With our lovers slowly defining themselves and the possibility of some steamy camping shenanigans upon us, it’s definitely not long before KtU reaches a break point. Ririna has some feelings to acknowledge, Misaki is overdue for some promiscuous tongue tying, and by hell Neji needs to learn how to tap two at a time. Well, at least one to start. We’re all set for this battle of the hearts, now all KtU has to do is pull the drama trigger. Let the fun and games begin.



End Card


  1. So it’s beginning to look like this hugely complex matchmaking system can’t even work out that someone is gay. Or more disturbingly, it can work out that someone is gay but has been programmed not to care. You know, for the good of the nation and all.

      1. Why even bother with the whole system if the only end goal is increasing the birth rate? Why simply not artificially inseminate each girl once she turns 18, in a similar fashion to the way livestock animals are ‘propagated’ on megafarms? Saves the state the money on match-making!
        At this point the need for keeping any appearances is grotesque.

      2. I think the primary objective here (overtly at least) is happiness. If the pair is happy, they’re more likely to stay together, and longevity increases the likelihood of having children. Even for Japan forcing people together strictly to counteract declining birthrates (i.e. the “good of the nation”) would likely not go over well. Thus all the emphasis on personal satisfaction (to encourage enrollment) while highlighting birthrate (to limit matchmaking to traditional marriage).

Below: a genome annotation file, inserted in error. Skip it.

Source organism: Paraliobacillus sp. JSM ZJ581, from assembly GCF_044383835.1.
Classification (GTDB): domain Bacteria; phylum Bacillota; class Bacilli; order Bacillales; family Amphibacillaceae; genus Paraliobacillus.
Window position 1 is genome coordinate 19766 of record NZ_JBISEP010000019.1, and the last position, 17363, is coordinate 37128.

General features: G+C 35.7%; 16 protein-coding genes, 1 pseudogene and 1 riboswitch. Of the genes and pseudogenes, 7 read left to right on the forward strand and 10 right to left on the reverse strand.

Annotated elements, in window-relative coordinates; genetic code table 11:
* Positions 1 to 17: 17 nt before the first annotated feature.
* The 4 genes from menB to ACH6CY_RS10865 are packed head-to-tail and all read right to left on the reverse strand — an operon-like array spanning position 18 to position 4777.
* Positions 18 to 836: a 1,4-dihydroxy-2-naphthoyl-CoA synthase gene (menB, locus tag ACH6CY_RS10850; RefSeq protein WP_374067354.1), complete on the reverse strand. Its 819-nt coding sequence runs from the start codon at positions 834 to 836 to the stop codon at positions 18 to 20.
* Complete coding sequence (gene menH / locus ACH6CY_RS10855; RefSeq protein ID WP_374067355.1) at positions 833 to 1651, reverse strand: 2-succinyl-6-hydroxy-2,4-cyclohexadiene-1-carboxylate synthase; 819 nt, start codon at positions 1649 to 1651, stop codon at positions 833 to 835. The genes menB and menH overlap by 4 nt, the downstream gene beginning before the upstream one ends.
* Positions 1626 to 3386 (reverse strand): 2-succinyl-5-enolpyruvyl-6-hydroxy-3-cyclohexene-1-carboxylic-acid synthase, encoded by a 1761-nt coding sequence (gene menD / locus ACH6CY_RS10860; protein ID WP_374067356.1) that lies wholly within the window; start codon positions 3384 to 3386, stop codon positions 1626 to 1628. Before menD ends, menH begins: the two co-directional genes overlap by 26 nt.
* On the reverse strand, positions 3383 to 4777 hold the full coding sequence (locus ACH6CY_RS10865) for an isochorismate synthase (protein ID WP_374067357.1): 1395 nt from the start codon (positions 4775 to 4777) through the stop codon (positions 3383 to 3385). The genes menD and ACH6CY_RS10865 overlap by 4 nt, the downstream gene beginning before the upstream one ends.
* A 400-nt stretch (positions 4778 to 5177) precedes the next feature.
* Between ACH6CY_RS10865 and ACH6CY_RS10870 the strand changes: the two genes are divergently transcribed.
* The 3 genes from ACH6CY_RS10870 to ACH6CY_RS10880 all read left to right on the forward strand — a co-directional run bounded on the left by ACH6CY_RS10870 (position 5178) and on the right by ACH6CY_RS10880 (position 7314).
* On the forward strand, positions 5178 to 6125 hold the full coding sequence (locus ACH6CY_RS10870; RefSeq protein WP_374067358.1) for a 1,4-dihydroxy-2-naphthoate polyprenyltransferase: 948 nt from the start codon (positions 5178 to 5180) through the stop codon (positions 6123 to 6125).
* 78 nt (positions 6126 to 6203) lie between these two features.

As I mentioned above, there’s probably some form of release valve for gays, whether it be a blind eye to extramarital affairs or something else.

      3. @Pancakes
        This ‘personal happiness’ is nothing but a facade and a marketing strategy. (I’m strangely reminded of the Psycho Pass VN, which has ‘Mandatory Happiness’ in its title…) Nobody will convince me that teenagers straight out of high school are mentally capable of stable relationships and NOT making their families dysfunctional. It’s a brain development issue, there’s no going past that.